Clinicians at HCA Healthcare will soon have access to algorithms designed by Google Cloud to improve workflow, monitor patients and enhance decision-making within their facilities.
Cloud Healthcare API, analytics, and AI will create workflow tools, analysis and mobile device alerts to support physicians and nurses responding to emergencies and changes in patient conditions. Google Cloud will also use BigQuery, a planetary-scaled and-HIPAA compliant database with full support for HL7v2 and FHIRv4 data standards.
“The cloud can be an accelerant for innovation in health, particularly in driving data interoperability, which is critical in streamlining operations and providing better quality of care to improve patient outcomes,” said Thomas Kurian, CEO of Google Cloud, in a statement.
Under the multi-year agreement, Google Cloud will build the algorithms using data in patient records and internet-connected medical devices at about 2,000 hospitals under HCA Healthcare in 21 states. HCA already uses information from 32 million annual patient interactions to make decisions for improving clinical care and assisting its 97,000 nurses and 47,000 physicians. It also has deployed 90,000 mobile devices that run its own health analysis software, and will use its own data to train the algorithms designed by Google.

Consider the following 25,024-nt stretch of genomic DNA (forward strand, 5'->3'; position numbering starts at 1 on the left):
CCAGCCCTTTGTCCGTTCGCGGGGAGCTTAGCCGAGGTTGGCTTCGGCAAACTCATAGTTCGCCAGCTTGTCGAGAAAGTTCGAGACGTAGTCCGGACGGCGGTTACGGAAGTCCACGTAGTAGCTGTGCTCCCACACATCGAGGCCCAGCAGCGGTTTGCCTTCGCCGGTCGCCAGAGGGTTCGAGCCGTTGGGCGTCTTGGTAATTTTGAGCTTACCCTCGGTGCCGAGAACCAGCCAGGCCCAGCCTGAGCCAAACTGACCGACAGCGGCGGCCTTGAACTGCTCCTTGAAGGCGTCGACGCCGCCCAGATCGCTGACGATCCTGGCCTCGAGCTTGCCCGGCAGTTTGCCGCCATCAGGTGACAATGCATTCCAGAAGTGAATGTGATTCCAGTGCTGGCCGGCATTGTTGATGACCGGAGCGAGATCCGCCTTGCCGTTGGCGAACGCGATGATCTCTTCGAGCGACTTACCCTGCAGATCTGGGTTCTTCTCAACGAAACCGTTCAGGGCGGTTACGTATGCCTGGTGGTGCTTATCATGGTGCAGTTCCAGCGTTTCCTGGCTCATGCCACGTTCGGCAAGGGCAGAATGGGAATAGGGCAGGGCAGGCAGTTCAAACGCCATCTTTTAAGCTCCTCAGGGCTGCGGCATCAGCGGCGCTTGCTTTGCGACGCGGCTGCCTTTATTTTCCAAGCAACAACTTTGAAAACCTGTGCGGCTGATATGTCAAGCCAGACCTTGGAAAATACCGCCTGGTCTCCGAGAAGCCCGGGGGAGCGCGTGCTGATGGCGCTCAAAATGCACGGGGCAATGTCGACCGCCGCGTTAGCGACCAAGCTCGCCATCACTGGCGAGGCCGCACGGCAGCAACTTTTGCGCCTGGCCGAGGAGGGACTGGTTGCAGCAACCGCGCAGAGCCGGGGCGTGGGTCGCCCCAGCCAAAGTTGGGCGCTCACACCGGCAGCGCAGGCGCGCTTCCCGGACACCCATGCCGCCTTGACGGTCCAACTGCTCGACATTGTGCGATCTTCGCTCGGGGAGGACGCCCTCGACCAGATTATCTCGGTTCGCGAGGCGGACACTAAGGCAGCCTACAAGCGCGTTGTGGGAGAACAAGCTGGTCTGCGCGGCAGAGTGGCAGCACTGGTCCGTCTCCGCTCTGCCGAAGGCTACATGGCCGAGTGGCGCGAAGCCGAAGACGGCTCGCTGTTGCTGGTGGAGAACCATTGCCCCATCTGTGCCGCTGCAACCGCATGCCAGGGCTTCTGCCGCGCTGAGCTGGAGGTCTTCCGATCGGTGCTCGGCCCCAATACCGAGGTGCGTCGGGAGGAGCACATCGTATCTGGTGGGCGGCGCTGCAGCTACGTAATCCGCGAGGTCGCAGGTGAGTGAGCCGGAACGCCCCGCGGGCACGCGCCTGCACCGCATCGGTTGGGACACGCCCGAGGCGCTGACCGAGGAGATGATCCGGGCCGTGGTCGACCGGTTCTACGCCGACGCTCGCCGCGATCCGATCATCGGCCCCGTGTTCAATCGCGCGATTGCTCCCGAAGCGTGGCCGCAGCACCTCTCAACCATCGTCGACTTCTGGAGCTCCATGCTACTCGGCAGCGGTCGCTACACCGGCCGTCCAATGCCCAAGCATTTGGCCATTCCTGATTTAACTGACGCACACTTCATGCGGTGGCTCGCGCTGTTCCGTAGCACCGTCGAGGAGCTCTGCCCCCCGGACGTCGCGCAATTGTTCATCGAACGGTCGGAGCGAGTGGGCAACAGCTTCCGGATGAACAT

In addition, the partnership will also help to improve workflow in nonclinical areas, such as supply chain, human resources and physical plant operations.
While seen by both as an opportunity to support decision-making around patient care, the deal has raised some concerns about the access Google will have to HCA records. Medical ethics expert Arthur Kaplan, a professor at New York University’s Grossman School of Medicine, told CNBC’s "The News with Shepard Smith"
that that deal is an example of why the U.S. must update privacy laws now.
“Now we’ve got electronic medical records, huge volumes of data, and this is like asking a navigation system from a World War I airplane to navigate us up to the space shuttle,” he said. “We’ve got to update our privacy protection and our informed consent requirements.”
HCA, however, told The Wall Street Journal
that records will remain under its control and that it will remove all identifying information from them before giving Google access.
Google also told CNBC in an emailed statement that the deal will follow its Enterprise Privacy Commitments and that it does “not process customer data to create ads profiles or improve Google Ads products. We do not sell customer data or service data to third parties.”
The tools will be built in partnership with Google Cloud’s Office of the CTO and Google Cloud Professional Services.